Abonnement à la biblothèque: Guest
Portail numérique Bibliothèque numérique eBooks Revues Références et comptes rendus Collections
Critical Reviews™ in Immunology
Facteur d'impact: 1.352 Facteur d'impact sur 5 ans: 3.347 SJR: 0.657 SNIP: 0.55 CiteScore™: 2.19

ISSN Imprimer: 1040-8401
ISSN En ligne: 2162-6472

Volume 39, 2019 Volume 38, 2018 Volume 37, 2017 Volume 36, 2016 Volume 35, 2015 Volume 34, 2014 Volume 33, 2013 Volume 32, 2012 Volume 31, 2011 Volume 30, 2010 Volume 29, 2009 Volume 28, 2008 Volume 27, 2007 Volume 26, 2006 Volume 25, 2005 Volume 24, 2004 Volume 23, 2003 Volume 22, 2002 Volume 21, 2001 Volume 20, 2000 Volume 19, 1999 Volume 18, 1998 Volume 17, 1997 Volume 16, 1996 Volume 15, 1995 Volume 14, 1994

Critical Reviews™ in Immunology

DOI: 10.1615/CritRevImmunol.v24.i5.10
24 pages

Effect of Age on the Immunoglobulin Class Switch

Daniela Frasca
Department of Microbiology and Immunology, University of Miami School of Medicine, P.O. Box 016960 (R-138), Miami, FL33101
Richard L. Riley
Department of Microbiology and Immunology, University of Miami School of Medicine, P.O. Box 016960 (R-138), Miami, FL33101
Bonnie B. Blomberg
Department of Microbiology and Immunology, University of Miami Miller School of Medicine, Miami, FL 33101, USA


Aging represents a complex remodelling in which both specific and innate immunity deteriorate. Age-related changes in humoral immunity involve reduced vaccine responses and increased production of auto-antibodies. Although T-cell alterations play a significant role in age-related humoral immune changes, alterations in B cells also occur. In this review, we provide an overview of age-related changes in B-cell functions and markers, including transcription factors, and also discuss controversies in the field of B-cell aging. We summarize our recent results, showing that splenic B cells from senescent mice are deficient in production of secondary isotypes (IgG1, IgG2a, IgG3, IgE), class switch recombination (CSR), and expression of the transcription factor E47. We also demonstrate that there is more Id2 (a negative regulator of E47) in old activated B cells. E47 is required for CSR, at least in part, via expression of activation-induced cytidine deaminase (AID). Our studies show that impaired induction of E47, and, subsequently, AID, contribute to poor CSR and production of secondary isotypes in senescence. We also present new data indicating the absence of DNA switch region excision circles for CSR in old activated B cells, confirming the location of the defect at the DNA endonucleolytic step. And, finally, we show that there is no change in NF-κB or Blimp-1 in old vs young stimulated B cells.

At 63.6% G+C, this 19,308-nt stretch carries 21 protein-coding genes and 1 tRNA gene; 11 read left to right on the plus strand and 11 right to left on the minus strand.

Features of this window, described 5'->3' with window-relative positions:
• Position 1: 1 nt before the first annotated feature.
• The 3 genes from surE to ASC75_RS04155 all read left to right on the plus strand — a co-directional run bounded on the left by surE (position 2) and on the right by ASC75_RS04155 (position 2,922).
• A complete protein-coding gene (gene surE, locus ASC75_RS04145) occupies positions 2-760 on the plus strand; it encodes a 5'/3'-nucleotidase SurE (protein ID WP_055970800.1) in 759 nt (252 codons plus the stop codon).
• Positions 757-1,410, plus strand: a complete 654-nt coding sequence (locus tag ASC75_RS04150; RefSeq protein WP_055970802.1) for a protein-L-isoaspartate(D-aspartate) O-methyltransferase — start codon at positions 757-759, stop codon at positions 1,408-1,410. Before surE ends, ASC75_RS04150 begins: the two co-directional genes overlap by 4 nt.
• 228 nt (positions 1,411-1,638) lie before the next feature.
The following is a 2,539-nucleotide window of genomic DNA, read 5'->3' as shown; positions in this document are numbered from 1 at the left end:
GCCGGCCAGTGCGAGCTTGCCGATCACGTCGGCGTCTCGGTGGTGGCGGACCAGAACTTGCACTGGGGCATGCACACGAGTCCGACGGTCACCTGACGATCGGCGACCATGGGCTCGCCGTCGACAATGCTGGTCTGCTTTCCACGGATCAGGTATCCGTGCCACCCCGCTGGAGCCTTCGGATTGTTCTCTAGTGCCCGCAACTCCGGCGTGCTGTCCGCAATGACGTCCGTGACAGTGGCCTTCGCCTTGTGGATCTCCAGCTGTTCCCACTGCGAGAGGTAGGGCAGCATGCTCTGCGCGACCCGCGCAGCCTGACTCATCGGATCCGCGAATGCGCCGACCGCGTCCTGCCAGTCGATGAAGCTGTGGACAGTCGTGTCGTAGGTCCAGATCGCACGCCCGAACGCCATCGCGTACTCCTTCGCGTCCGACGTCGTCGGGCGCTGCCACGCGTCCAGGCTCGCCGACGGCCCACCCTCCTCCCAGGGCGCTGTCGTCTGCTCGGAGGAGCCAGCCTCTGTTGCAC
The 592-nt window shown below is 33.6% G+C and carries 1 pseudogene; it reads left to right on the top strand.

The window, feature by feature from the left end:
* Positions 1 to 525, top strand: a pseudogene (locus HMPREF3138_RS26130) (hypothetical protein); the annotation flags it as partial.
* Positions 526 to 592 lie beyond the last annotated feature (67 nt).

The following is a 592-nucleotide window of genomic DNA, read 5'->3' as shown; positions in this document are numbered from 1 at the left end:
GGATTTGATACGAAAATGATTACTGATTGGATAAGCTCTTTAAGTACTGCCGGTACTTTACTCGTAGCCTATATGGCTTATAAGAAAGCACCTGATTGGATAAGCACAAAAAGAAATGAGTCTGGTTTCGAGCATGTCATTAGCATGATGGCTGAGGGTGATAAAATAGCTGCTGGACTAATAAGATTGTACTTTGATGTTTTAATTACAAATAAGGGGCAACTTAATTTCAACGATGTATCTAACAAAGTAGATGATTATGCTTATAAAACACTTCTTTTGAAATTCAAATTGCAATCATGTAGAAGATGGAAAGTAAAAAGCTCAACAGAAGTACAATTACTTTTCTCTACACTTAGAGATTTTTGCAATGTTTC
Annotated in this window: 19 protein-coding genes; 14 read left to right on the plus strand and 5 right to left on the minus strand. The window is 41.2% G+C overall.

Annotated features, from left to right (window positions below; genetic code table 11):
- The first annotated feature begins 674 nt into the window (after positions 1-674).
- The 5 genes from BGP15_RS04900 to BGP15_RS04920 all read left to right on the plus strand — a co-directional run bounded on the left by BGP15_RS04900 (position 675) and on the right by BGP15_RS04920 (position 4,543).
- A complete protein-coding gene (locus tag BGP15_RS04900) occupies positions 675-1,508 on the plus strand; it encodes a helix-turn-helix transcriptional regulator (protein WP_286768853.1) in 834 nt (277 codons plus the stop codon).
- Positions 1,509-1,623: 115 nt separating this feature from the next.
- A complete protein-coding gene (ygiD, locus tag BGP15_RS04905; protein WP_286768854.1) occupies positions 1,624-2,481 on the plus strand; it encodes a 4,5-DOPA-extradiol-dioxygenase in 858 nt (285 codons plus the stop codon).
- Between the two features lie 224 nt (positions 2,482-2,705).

Articles with similar content:

Interleukin 4–Induced Gene 1 as an Emerging Regulator of B-Cell Biology and its Role in Cutaneous Melanoma
Critical Reviews™ in Immunology, Vol.39, 2019, issue 1
Yolande Richard, Armelle Prevost-Blondel
Regulation of aicda Expression and AID Activity: Relevance to Somatic Hypermutation and Class Switch DNA Recombination
Critical Reviews™ in Immunology, Vol.27, 2007, issue 4
Ahmed Al-Qahtani, Seok-Rae Park, Egest J. Pone, Paolo Casali, Hong Zan, Zhenming Xu
Antigen-Specific B-Lymphocyte Activation
Critical Reviews™ in Immunology, Vol.23, 2003, issue 3
Gail A. Bishop, Sokol A. Haxhinasto, Bruce S. Hostager, Laura L. Stunz
Role of Inflammation Amplifier-Induced Growth Factor Expression in the Development of Inflammatory Diseases
Critical Reviews™ in Immunology, Vol.35, 2015, issue 5
Yasunobu Arima, Daisuke Kamimura, Masaaki Murakami, Toru Atsumi, Ikuma Nakagawa
Plasma Cell Formation, Secretion, and Persistence: The Short and the Long of It
Critical Reviews™ in Immunology, Vol.34, 2014, issue 6
Christine Milcarek, Ian Bayles